Growing up through adversity as a child can be disorienting and scary, but witnessing the same adversity as an adult is even more difficult, especially being isolated from those impacted the most. Robert Lestrick, a Concordia from New Orleans, Louisiana shares the mental anxiety he went through as someone from New Orleans while away in Moorhead, Minnesota.
Lestrick was recruited back in New Orleans and decided to come to Concordia College to explore a different part of the U.S., play football and pursue computer science.
Lestrick’s home is on the far west side of New Orleans. This section was not hit as hard by Hurricane Ida’s devastation as other parts of the city, like the French Quarter neighborhood, or other parts of the state, like LaPlace, both of which were underwater.
Lestrick was just five years old when Hurricane Katrina hit Louisiana in 2005. Luckily, his family was able to evacuate and leave for Atlanta, Georgia, where many of his extended family and cousins live. During that time, Katrina was significantly worse because of flooding and levees breaking.
“My family told me that we have to leave for a while. I did not really understand what was going on at that time but I know I had to start school out there in Atlanta. It was like restarting a life in a sense,” Lestrick said.
Noble Scott, a senior student majoring in finance from LaPlace also had most of his neighborhood flooded during the hurricane while he was away in Minnesota. Scott’s family did manage to leave LaPlace a few hours before the storm hit the town, leaving behind their house and belongings to seek shelter elsewhere.
“It was just on my mind a lot because it was my first time being away from home and something like this happened but I always try to focus on the positive things like making sure they are OK first,” Scott said.
Lestrick saw his own childhood experience during Katrina happening to his younger sisters, who also evacuated to Atlanta to take shelter and escape the hurricane’s effects.
According to the National Hurricane Center, Hurricane Ida was upgraded from Category 2 to Category 4 within just a few hours on Sunday, Aug. 29, which also marked the 16th anniversary of Hurricane Katrina.
“We thought it is going to be a typical tropical storm and my family said we can just stay throughout and two days before the storm, but when they said it is going to be a Category 4 hurricane, and the whole city started evacuating which caused a lot of traffic jam in the city,” Lestrick said.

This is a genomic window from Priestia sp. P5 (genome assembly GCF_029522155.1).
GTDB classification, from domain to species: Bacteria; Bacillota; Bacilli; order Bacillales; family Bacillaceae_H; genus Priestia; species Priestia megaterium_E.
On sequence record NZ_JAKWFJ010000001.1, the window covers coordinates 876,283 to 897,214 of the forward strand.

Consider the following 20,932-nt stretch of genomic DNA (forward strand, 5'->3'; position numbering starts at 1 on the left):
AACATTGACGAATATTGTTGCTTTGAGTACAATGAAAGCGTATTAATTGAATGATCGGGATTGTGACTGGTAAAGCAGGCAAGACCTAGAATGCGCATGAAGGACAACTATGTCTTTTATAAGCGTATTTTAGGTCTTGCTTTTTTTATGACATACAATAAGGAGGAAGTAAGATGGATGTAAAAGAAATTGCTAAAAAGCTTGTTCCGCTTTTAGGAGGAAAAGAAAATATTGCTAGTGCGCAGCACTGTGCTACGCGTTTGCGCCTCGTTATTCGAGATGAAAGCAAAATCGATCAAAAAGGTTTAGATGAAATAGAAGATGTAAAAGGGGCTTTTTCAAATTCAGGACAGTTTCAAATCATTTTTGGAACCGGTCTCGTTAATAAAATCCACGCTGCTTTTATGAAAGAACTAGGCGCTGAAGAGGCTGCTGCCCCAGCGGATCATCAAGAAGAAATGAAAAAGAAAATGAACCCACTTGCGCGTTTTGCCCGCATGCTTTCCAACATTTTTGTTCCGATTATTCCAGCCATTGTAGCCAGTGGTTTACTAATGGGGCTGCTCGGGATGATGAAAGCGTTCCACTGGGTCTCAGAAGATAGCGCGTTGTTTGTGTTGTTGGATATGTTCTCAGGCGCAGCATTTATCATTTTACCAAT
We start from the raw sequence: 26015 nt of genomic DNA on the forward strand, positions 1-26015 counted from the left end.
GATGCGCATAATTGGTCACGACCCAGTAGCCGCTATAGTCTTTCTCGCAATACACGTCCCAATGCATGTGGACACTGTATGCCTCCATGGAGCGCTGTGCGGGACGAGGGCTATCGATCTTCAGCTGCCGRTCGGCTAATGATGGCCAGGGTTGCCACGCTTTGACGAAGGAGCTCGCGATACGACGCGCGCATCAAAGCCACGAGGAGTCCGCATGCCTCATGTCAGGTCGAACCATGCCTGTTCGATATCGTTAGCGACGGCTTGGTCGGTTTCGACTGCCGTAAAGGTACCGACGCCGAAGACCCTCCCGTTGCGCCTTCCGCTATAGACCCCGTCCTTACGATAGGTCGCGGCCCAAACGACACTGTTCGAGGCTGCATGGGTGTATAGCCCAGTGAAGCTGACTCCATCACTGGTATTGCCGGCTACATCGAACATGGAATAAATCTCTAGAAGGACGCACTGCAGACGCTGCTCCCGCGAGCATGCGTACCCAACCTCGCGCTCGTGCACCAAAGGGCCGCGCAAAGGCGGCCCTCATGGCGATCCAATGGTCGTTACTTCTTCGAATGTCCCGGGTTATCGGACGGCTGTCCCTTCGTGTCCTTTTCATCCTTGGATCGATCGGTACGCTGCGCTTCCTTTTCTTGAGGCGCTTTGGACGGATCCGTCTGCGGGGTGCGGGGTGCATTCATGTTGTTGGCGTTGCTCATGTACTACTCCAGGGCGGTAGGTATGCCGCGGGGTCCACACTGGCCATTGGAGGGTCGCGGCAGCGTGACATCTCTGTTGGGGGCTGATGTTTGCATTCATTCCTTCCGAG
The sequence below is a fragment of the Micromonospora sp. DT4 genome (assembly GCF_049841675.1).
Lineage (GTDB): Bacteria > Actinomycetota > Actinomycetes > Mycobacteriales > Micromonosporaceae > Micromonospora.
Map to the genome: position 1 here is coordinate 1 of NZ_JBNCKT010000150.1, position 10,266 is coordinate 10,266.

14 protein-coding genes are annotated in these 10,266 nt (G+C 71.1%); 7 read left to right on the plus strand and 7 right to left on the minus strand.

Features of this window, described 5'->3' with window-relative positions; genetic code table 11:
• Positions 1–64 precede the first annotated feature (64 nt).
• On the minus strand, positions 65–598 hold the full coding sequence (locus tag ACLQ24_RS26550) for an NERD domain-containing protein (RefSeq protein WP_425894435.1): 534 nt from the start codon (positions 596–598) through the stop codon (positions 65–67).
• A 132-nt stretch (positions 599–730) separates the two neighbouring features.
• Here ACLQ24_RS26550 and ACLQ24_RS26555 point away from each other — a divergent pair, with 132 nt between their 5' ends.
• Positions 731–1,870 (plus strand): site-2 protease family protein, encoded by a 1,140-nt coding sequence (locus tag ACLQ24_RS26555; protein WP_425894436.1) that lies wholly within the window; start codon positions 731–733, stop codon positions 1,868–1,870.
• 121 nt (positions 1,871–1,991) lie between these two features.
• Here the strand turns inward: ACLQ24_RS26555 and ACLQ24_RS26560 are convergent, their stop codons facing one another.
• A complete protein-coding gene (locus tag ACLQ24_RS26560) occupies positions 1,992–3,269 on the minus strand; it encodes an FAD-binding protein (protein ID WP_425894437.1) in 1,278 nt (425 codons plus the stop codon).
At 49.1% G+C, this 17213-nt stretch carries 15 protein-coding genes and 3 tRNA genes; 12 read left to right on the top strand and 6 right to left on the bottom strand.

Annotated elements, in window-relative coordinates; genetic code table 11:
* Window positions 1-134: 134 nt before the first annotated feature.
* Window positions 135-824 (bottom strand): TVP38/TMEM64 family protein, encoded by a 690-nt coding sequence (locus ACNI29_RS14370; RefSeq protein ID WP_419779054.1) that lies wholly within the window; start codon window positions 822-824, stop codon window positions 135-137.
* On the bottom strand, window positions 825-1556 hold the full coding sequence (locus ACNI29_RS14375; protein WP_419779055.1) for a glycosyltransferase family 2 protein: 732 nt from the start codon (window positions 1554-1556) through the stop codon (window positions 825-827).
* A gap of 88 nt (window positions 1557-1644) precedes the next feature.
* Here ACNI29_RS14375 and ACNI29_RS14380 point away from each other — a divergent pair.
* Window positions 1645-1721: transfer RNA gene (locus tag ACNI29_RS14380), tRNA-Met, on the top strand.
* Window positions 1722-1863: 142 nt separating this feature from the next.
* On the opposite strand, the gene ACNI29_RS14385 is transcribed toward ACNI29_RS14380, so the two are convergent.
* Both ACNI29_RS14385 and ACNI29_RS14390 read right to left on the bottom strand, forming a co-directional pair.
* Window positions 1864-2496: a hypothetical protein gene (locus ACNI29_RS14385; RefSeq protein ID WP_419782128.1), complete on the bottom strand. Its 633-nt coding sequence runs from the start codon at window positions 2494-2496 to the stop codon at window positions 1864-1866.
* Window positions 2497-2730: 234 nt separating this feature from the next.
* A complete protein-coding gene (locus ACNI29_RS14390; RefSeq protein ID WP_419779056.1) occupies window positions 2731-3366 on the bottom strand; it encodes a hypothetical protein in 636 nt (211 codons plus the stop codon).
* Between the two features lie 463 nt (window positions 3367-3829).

Lestrick could not be with his family because he had a football game at that time. He went home shortly after the hurricane happened as he admits that it is always difficult to have a clear mind while being away from his family.
“It was a really tough week that I tried my hardest to push through it. Especially with the football game and my family situation. It was just hard staying present knowing that my house might be gone, all the memories, all the childhood pictures might be underwater,” Lestrick reflected.
Football assistant coach Kyle Bakken said that a simple gesture such as putting arms around him and asking him how he is doing helps a ton to relieve stress to assure his athlete that someone does care about what he is going through.
“I recruited Rob to come and play here. For me, I look at it as a mentor-parent type of relationship because we do spend a lot of time together,” Bakken said.
For Bakken, giving parental guidance to students when they are away from home is extremely crucial in Concordia’s pedagogy that ensures students’ mental and physical health is top priority. Bakken’s conversation with Lestrick and a lot of his student-athletes is also important because it places everything into perspective to pinpoint what is important.
“For someone like Rob or any young adult, you might feel guilty that you are away from home and not helping mom or dad, but you also have to make sure that you are taking care of yourself because that’s what parents want after all,” Bakken said.
Lestrick still did whatever he could to help out, such as sending gas money to his family to help out on the ride for Atlanta in addition to working, playing football and being a full-time student.